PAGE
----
A new program to help struggling and potential homeowners is launching in Chicago.
Take Root Chicago will bring lenders, housing nonprofits and advocacy groups under one umbrella. The online portal, which offers a plethora of programs, is targeted at both potential home buyers and those trying to stave off foreclosure.
Take Root Chicago is sponsored by the Chicago Urban League and Freddie Mac. The program’s services range from how to buy cheap vacant homes to financial counseling to finding lending options for first-time buyers.
“You don’t have to go to each person to understand what that specific organization is providing. You just go one place and everybody working together to make it happen,” said Christina Diaz-Malone, vice president of housing and community outreach for Freddie Mac.
Take Root Chicago is free to the public and starts August 1. Similar programs are already up and running in Milwaukee, South Florida, Jacksonville and Denver.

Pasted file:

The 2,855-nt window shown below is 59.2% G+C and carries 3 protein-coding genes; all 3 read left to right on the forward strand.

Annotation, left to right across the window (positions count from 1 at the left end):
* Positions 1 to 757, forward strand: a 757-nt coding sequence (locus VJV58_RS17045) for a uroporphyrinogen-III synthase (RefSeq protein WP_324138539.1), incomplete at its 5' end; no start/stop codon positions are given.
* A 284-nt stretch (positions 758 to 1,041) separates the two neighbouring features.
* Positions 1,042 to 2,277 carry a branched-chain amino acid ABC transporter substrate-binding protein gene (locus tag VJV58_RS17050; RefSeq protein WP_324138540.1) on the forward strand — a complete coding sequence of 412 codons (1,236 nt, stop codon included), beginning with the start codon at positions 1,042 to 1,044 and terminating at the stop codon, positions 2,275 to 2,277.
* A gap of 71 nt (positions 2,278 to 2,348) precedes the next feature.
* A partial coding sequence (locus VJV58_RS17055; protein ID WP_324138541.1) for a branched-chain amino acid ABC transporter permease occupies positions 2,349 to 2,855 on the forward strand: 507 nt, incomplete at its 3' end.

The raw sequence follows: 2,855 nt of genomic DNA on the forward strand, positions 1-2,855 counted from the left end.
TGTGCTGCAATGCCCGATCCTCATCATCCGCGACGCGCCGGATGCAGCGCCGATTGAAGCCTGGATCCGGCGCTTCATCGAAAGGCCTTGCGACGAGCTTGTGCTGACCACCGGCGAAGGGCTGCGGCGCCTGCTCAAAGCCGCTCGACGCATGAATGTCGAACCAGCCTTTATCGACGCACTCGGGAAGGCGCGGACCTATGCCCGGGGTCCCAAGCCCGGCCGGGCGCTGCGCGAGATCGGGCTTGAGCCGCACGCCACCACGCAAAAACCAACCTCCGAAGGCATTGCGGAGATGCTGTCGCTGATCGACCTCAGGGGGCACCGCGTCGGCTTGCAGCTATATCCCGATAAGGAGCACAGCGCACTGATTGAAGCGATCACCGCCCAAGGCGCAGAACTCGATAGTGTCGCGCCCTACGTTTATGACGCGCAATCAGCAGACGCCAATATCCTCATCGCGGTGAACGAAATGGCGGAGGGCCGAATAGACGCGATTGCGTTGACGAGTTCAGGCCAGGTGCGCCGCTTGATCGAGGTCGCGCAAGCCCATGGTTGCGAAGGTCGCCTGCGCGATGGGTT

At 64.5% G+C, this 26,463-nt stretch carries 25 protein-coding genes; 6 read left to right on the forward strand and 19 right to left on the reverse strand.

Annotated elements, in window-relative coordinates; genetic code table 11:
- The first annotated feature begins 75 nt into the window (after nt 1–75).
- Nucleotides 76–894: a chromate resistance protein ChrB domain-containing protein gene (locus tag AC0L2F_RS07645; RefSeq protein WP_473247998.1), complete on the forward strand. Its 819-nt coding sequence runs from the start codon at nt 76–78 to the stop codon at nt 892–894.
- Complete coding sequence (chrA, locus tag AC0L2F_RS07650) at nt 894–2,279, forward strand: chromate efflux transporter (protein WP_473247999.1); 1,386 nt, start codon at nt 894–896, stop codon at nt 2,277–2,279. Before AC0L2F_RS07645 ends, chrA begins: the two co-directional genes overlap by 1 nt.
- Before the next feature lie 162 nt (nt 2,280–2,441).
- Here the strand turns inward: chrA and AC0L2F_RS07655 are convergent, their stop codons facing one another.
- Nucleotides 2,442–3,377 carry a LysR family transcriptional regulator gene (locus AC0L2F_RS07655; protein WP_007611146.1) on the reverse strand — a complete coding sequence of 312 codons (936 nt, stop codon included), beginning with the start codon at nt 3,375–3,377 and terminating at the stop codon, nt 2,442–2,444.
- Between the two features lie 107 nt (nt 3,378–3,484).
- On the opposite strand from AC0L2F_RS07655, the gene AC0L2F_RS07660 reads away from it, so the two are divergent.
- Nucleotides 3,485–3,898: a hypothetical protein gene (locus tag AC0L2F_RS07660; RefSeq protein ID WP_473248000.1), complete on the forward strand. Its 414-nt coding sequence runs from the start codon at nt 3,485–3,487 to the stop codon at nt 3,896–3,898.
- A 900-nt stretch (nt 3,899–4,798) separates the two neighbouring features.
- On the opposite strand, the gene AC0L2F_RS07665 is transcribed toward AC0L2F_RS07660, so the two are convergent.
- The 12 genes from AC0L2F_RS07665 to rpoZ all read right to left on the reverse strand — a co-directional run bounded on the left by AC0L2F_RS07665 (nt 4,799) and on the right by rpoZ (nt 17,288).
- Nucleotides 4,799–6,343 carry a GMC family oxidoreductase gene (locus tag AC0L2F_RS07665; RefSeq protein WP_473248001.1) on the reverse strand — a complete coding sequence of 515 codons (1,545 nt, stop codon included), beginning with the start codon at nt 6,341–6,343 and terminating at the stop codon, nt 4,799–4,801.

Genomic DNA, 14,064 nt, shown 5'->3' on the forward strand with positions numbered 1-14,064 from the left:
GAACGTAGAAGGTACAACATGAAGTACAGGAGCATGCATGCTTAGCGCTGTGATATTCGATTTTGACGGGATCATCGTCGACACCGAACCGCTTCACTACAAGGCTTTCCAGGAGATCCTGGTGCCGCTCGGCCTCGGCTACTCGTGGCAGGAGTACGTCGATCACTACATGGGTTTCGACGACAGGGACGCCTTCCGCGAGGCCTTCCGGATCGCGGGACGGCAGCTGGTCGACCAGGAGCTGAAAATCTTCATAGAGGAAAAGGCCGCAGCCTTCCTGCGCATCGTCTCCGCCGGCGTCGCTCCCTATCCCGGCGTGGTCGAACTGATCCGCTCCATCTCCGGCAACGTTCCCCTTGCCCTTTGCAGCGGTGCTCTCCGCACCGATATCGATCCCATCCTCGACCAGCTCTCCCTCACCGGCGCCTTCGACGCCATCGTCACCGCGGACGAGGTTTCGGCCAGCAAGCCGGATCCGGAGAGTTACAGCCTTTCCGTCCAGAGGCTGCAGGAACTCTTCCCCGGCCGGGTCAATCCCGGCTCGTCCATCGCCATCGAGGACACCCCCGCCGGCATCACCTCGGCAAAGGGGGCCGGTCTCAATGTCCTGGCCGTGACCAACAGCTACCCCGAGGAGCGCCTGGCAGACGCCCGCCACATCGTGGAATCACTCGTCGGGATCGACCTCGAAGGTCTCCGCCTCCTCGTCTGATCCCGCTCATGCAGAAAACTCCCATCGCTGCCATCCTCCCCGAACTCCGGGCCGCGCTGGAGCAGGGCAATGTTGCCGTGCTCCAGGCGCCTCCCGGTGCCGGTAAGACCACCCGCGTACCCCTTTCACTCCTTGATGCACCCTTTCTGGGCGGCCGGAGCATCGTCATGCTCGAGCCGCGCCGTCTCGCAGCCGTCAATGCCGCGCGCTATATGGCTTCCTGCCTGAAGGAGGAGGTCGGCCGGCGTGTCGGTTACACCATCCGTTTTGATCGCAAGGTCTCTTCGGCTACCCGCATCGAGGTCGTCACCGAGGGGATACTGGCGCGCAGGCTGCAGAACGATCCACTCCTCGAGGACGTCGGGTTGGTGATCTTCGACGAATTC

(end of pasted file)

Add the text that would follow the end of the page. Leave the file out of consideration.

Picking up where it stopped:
Diaz-Malone said the city is in the top ten of of Freddie Mac’s high delinquency markets.
“The goals of the partnership are twofold: increase homeownership and retain or maintain current homeownership,” Diaz-Malone said.
Chicago has one of the highest foreclosure rates in the nation. Twenty-five percent of blacks in the city have lost their homes during the current crisis, according to the Chicago Urban League. The damage is still visible in pockets of the South and West Sides where some blocks have more boarded-up homes than those that are occupied.
“The devastation that is taking place particularly in African-American and Latino communities in Chicago is tremendous,” said Illinois Attorney General Lisa Madigan, who has sued subprime lenders. “It wiped out a generation of wealth building and it is going to take us at least a generation to rebuild. That’s why it’s important that we’re here on the backend of this crisis to put in place the resources.”
Sharon Legenza, executive director of Housing Action Illinois, said a one-stop program like Take Root Chicago will be beneficial.
“As most people know we have been very focused on foreclosure prevention programs. This is starting to turn that corner, to bring under one roof both information for foreclosure prevention and the homeownership side,” Legenza said. “This is unique because it starts to link housing – rental or homeownership – as a continuum in peoples’ lives.
Natalie Moore is WBEZ’s South Side Bureau reporter. Follow her @natalieymoore.